By George Bruno

As the NATO military offensive against the revitalized Taliban progresses in Afghanistan, the political situation in neighboring Pakistan remains tense in a way that can directly impact U.S. military and political objectives in the region.

I have long believed that the pacification of the extremist threat in South Asia and around the world can only be accomplished in an environment of democracy and the rule of law. Any assault on these values fuels the fires of fanaticism.

Continue reading Judge Iftikhar Chaudhry threatens Pakistan’s democracy

Pakistan courts order arrest of new prime minister nominee

Having already ousted one prime minister this week, Pakistan’s courts on Thursday sabotaged the appointment of a replacement by ordering the arrest of the man nominated to take up the job.

By Rob Crilly, Islamabad

The extraordinary move deepens the sense of political crisis in a country already reeling from an Islamist insurgency, economic woes and crippling power shortages.

Mahkdoom Shahabuddin, who most recently served as Textiles Minister, was due to be voted into office by parliament on Friday, replacing Yousuf Raza Gilani who was disqualified by the Supreme Court earlier this week.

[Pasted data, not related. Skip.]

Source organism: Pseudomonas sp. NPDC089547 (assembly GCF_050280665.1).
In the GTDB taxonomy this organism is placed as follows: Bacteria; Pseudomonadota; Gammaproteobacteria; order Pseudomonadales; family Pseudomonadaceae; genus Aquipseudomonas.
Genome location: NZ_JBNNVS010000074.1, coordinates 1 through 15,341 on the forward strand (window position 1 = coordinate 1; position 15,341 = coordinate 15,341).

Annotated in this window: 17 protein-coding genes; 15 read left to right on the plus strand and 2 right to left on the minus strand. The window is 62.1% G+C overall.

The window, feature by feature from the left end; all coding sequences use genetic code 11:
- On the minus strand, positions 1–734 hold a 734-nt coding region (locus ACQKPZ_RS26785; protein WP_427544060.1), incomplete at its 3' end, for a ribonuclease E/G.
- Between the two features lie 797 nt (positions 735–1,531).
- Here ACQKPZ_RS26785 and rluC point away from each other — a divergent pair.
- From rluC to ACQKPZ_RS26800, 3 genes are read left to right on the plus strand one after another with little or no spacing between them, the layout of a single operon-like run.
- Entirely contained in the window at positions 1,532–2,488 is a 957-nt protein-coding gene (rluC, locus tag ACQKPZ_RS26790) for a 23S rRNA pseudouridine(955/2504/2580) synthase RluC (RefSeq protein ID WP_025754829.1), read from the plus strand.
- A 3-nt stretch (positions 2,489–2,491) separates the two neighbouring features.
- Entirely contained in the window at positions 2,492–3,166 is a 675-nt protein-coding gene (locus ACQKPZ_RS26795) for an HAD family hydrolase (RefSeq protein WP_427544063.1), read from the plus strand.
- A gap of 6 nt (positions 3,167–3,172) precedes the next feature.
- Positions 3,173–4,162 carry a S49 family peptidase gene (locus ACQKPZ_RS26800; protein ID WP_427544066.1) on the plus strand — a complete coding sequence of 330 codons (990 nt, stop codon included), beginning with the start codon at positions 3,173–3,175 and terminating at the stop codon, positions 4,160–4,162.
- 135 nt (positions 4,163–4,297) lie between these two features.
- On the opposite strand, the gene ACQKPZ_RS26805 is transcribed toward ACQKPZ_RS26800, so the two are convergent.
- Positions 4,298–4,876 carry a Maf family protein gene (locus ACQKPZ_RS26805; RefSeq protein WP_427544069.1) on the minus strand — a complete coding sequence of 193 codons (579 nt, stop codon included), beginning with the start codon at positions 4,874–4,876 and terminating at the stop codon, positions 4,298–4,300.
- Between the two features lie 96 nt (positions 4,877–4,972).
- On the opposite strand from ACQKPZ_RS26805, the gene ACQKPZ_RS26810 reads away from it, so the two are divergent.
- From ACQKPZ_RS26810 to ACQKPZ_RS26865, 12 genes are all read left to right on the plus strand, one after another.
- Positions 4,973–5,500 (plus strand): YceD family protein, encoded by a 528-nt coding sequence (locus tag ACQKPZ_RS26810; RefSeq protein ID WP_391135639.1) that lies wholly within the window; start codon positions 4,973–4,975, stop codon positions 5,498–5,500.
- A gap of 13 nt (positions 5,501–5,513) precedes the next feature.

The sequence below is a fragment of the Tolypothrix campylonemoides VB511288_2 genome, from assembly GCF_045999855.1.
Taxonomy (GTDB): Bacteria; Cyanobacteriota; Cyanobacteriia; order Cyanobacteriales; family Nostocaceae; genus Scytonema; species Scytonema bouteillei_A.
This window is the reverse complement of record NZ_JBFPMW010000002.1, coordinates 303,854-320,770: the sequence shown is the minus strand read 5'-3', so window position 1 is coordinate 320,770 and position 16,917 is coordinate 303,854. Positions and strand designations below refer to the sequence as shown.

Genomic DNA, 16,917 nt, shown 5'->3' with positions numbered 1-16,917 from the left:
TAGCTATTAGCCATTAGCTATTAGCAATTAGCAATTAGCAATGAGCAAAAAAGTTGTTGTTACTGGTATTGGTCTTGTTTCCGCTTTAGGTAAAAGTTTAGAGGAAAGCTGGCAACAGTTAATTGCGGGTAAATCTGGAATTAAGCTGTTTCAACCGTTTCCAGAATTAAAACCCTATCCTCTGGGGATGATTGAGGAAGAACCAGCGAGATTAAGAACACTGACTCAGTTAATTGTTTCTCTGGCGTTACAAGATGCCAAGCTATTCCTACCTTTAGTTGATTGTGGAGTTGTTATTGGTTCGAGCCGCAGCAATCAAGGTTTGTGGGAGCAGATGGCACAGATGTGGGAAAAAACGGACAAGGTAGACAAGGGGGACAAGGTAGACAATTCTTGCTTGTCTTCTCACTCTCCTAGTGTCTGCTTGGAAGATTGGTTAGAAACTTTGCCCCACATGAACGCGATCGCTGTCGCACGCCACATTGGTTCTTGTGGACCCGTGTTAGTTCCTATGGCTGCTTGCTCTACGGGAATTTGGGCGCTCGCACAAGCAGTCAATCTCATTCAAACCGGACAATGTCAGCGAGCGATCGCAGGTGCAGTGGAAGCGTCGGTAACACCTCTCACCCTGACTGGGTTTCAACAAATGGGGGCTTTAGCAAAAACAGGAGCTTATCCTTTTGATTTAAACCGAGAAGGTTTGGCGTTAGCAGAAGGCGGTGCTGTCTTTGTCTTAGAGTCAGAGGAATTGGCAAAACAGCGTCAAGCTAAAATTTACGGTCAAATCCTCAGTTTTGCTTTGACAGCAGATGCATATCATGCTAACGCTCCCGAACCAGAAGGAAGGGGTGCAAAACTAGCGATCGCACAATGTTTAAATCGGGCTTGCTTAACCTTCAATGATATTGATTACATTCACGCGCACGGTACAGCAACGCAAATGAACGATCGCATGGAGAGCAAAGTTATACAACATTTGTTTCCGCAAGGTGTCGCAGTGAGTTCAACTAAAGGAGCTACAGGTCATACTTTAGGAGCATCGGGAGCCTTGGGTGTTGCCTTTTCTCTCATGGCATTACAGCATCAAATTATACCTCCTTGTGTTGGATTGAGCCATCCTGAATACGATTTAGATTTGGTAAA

Mr Shahabuddin was selected by President Asif Ali Zardari after two days of talks as the man best able to keep his coalition government alive until elections due early next year.

But no sooner had his name been announced than an arrest warrant was issued for his alleged role in a corruption scandal involving controlled drugs.

Fawad Chaudhry, a senior figure in Mr Zardari’s Pakistan’s People’s Party (PPP), said the arrest warrant was the latest attempt by unelected judges to bring down the government.

“This has been going on for one and a half years,” he said. “If they really believe he is involved why have they waited until today to issue an arrest warrant?”

Party leaders were meeting on Thursday night to select an alternative candidate. Qamar Zaman Kaira and Raja Parvez Ashraf, both former ministers in Mr Gilani’s cabinet, filed nomination papers for the post ahead of Friday’s parliamentary vote.

Pakistan’s civilian government, military and judiciary are locked in a three-way tussle for supremacy.

Continue reading Pakistan courts order arrest of new prime minister nominee

Separate the religion from the State – the Forum for Secular Pakistan (FSP) has been lanched in Sindh

FSP for a secular Pakistan

KARACHI: The Forum for Secular Pakistan (FSP) has been constituted by liberal progressive social activists and like-minded people to struggle for a secular Pakistan.

This was announced by FSP President Iqbal Haider at a press conference held at Karachi Press Club (KPC) here on Sunday.

Journalist Zubaida Mustafa, chief guest Sardar Sherbaz Khan Mazari, Vice President of forum Hasil Bizenjo, KPC President Tahir Hassan Khan and others were also present on the occasion.

Addressing the press conference, Iqbal Haider said that Pakistan’s critical situation was just because of us forgetting the principles laid down by Quaid-e-Azam Muhammad Ali Jinnah.

He said that FSP was a national forum being supported by people throughout the country. Secular system in Pakistan can change the situation of the country, he said adding that people from Sindh, Punjab, Azad Kashmir and other areas are being encouraged to join the forum.